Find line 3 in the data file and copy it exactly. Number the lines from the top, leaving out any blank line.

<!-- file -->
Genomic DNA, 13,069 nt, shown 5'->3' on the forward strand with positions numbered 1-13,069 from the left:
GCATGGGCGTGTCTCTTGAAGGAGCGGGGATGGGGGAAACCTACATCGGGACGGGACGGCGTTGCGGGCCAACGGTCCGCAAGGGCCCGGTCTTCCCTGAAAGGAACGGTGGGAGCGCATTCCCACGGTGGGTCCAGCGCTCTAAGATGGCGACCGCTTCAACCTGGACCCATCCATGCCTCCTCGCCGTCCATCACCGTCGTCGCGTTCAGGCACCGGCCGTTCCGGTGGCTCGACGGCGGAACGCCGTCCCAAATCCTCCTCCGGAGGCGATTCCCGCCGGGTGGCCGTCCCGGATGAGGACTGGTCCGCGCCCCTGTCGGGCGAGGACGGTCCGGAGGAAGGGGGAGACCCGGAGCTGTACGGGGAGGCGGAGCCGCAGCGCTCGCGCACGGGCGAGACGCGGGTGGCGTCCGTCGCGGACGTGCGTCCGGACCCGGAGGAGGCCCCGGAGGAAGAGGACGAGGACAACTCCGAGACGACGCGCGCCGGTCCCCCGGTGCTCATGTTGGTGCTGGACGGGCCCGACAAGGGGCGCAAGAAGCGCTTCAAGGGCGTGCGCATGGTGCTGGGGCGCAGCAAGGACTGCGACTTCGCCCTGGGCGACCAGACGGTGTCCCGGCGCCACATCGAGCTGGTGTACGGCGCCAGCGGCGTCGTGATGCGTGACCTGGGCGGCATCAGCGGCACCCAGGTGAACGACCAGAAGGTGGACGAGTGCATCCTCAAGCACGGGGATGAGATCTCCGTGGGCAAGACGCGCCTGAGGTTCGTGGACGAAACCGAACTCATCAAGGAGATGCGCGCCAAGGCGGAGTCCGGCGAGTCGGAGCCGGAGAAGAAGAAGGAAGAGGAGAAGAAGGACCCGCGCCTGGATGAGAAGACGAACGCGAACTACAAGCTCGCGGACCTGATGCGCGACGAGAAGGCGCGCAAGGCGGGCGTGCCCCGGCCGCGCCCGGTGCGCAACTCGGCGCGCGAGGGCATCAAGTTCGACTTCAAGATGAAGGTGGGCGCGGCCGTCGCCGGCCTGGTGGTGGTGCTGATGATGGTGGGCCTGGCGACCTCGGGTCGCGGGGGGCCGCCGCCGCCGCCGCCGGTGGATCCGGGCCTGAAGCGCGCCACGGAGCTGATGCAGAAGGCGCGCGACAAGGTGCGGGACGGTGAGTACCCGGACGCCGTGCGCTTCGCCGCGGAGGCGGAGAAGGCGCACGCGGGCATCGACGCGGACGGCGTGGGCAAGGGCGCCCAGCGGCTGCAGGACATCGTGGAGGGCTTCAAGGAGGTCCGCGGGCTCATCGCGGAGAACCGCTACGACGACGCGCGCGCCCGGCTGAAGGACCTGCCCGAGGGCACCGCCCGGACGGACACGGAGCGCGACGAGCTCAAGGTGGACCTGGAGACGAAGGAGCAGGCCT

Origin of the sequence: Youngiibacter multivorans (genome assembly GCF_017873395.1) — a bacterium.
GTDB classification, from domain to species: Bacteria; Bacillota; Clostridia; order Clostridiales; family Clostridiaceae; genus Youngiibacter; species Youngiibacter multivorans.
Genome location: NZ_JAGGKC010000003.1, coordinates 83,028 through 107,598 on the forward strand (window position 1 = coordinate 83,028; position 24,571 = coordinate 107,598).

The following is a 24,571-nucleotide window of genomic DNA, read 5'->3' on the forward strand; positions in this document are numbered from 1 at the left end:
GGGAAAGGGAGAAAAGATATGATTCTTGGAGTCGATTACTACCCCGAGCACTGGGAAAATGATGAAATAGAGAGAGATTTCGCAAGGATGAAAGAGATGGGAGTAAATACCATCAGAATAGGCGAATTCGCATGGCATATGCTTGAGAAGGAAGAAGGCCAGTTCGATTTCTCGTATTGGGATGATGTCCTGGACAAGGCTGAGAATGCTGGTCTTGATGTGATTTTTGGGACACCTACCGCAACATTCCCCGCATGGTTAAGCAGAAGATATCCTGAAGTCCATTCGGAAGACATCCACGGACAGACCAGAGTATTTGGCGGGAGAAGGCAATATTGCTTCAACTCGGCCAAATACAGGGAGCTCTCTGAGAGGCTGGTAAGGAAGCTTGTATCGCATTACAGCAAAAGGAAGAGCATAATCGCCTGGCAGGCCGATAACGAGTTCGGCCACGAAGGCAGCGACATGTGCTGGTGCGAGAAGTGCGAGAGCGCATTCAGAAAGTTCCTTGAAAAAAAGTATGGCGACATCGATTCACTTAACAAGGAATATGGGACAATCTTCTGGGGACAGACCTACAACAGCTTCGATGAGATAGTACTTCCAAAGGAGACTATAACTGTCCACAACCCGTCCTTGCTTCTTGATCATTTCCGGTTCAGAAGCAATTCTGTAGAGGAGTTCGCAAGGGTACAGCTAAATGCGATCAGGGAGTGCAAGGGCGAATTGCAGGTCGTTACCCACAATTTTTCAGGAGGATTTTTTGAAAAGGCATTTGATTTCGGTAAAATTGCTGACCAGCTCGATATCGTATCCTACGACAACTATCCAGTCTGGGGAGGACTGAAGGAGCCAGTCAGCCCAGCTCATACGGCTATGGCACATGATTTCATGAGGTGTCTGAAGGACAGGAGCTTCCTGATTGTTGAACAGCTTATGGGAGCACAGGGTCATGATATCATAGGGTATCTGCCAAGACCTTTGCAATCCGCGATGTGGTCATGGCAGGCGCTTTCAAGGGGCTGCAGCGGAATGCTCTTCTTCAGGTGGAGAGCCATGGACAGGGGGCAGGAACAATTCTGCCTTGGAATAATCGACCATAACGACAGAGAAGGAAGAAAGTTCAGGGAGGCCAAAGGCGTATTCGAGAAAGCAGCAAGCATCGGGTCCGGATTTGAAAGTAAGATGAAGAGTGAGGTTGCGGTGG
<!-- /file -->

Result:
Origin of the sequence: Youngiibacter multivorans (genome assembly GCF_017873395.1) — a bacterium.